NEW YORK (Reuters) - Research in Motion reported a sharp drop in quarterly profit and slashed its full year outlook on Thursday, citing “challenging” conditions and delays in introducing new products.
Shares of RIM -- the maker of BlackBerry -- fell 15 percent in late U.S. trade after the earnings report.
“The company is going into the abyss of a transition and even if they get a new model, it’s a new model on the old platform. Unfortunately, they already gave us the roadmap, with QNX being their entry back into the high end of the market, and that’s 2012.”
“So while the new Bold certainly looks nice, it certainly doesn’t seem like it’s going to be coming any time in the middle of the summer, maybe before the end of the summer, which is the end of September. It’s not going to impact next quarter, and it’s clear that’s reflected in next quarter’s guidance.”
“We’ve got to hear that they can execute. One of two things: either that they can execute on the QNX platform to be competitive on higher end, or that they’re able to adjust their business model to survive in the middle part of the market.”
“Our bearish low industry estimates were not conservative enough,” he said citing a disappointing August quarter and full year guidance.
“I have to get more color from the call. There’s been some delay in the ramp of new products. They’re losing share in the meantime because of this void.”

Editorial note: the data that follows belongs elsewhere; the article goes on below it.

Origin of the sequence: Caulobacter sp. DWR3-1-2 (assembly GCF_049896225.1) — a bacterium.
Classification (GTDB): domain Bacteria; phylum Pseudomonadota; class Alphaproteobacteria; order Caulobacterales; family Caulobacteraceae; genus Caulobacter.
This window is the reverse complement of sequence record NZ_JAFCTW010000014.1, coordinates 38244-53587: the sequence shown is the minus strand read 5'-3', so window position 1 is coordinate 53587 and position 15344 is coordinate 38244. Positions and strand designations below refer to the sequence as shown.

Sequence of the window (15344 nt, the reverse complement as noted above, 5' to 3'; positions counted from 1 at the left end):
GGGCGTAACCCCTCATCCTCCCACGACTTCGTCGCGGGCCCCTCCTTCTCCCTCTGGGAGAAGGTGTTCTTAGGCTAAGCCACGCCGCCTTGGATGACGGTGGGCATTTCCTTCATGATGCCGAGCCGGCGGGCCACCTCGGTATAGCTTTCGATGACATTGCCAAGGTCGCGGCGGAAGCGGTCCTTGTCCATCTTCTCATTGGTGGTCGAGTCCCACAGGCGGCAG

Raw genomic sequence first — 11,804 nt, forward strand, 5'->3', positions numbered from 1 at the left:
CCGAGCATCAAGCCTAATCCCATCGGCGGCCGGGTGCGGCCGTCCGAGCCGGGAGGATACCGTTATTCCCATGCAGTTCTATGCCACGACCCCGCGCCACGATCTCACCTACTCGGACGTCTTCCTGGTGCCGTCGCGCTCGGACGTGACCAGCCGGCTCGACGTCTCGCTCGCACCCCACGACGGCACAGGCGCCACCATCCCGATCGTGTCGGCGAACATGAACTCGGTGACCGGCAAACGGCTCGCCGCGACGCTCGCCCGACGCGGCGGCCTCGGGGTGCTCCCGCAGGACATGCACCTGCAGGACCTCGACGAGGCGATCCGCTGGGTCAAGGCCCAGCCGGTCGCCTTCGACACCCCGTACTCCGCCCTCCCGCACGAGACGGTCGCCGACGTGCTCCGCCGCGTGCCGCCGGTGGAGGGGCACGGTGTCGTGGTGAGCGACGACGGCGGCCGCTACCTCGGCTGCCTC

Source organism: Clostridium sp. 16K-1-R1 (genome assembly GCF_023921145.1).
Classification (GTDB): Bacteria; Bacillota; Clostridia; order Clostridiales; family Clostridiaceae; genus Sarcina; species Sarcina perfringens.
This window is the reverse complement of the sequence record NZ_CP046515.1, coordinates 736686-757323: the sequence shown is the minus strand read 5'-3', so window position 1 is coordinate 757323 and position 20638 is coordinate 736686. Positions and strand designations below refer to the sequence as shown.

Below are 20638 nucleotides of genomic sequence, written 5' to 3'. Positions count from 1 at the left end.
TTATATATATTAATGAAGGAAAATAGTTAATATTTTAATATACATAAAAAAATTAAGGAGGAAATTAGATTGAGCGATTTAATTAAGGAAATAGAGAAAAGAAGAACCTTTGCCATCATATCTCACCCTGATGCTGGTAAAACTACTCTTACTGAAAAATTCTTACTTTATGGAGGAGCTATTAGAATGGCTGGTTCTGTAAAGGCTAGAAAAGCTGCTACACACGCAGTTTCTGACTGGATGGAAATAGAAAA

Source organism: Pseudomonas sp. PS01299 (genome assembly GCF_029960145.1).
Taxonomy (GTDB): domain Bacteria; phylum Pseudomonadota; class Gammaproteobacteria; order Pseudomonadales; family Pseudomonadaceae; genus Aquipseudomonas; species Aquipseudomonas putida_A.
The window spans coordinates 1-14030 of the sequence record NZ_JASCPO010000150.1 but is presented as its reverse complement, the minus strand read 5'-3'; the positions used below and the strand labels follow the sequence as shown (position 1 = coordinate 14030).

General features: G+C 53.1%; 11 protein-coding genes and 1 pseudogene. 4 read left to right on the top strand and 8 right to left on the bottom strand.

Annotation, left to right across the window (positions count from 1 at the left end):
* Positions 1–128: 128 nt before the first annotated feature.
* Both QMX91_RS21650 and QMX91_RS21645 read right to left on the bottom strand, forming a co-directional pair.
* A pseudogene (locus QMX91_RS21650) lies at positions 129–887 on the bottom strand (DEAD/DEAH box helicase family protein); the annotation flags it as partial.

“You’re seeing increased competition internationally hurting (average selling prices) and gross margins. They’re feeling that a little more acutely than most,”
He said that PlayBook sales appeared good if the sales number reflected consumer demand rather than sales to retailers.
“The guidance was surprisingly weak. Many expected some kind of reset, but it looks like they are doing a fairly big reset. But on the flip side it’s actually good that they are setting expectations more realistically.”
“The outlook is definitely quite cautious. There was some expectations that it would be difficult, but this guide down looks probably worse than expected, and shows that the BlackBerry smartphones are definitely under some pressure.”
“RIM has two fairly large advantages. They have a fairly large install base of BlackBerry users globally, so that’s one asset. And they have a fairly strong brand name, so they will have to build on that.”
“History tells us not to write off RIM. Over the last few years people who’ve written off RIM have often been proved wrong, and I think the fact of the matter is that when you look at the PlayBook and what they’ve delivered with QNX, just over a year after the acquisition they’ve made some phenomenal progress.”
“But what is also clear is they are in the middle of a very significant transition in terms of software platforms, and that is going to take some considerable time.”
“So I have little doubts that RIM will come back with a full and competitive portfolio of products, but I think it’s likely to get worse before it’s going to get better, and it’s going to be not dissimilar to Nokia in the sense that it’s probably going to be well into calendar 2012 before we see a cohesive portfolio from RIM again.”
PETER MISEK, MANAGING DIRECTOR, JEFFERIES & CO, NEW YORK
“The guidance was just awful. The devices are receiving less shelf space and less support from carriers.”
While Misek said that PlayBook sales for the first quarter were pretty good, he was disappointed by handset sales. His key question for the company is when it will launch QNX phones.
“People are not waiting. They’re going to other platforms,” he said. “I would expect there’s going to be significant layoffs. This is not good. This is not good,”
Reporting by Sinead Carew in New York, Euan Rocha, Allison Martell and Trish Nixon in Toronto; compiled by Paul Thomasch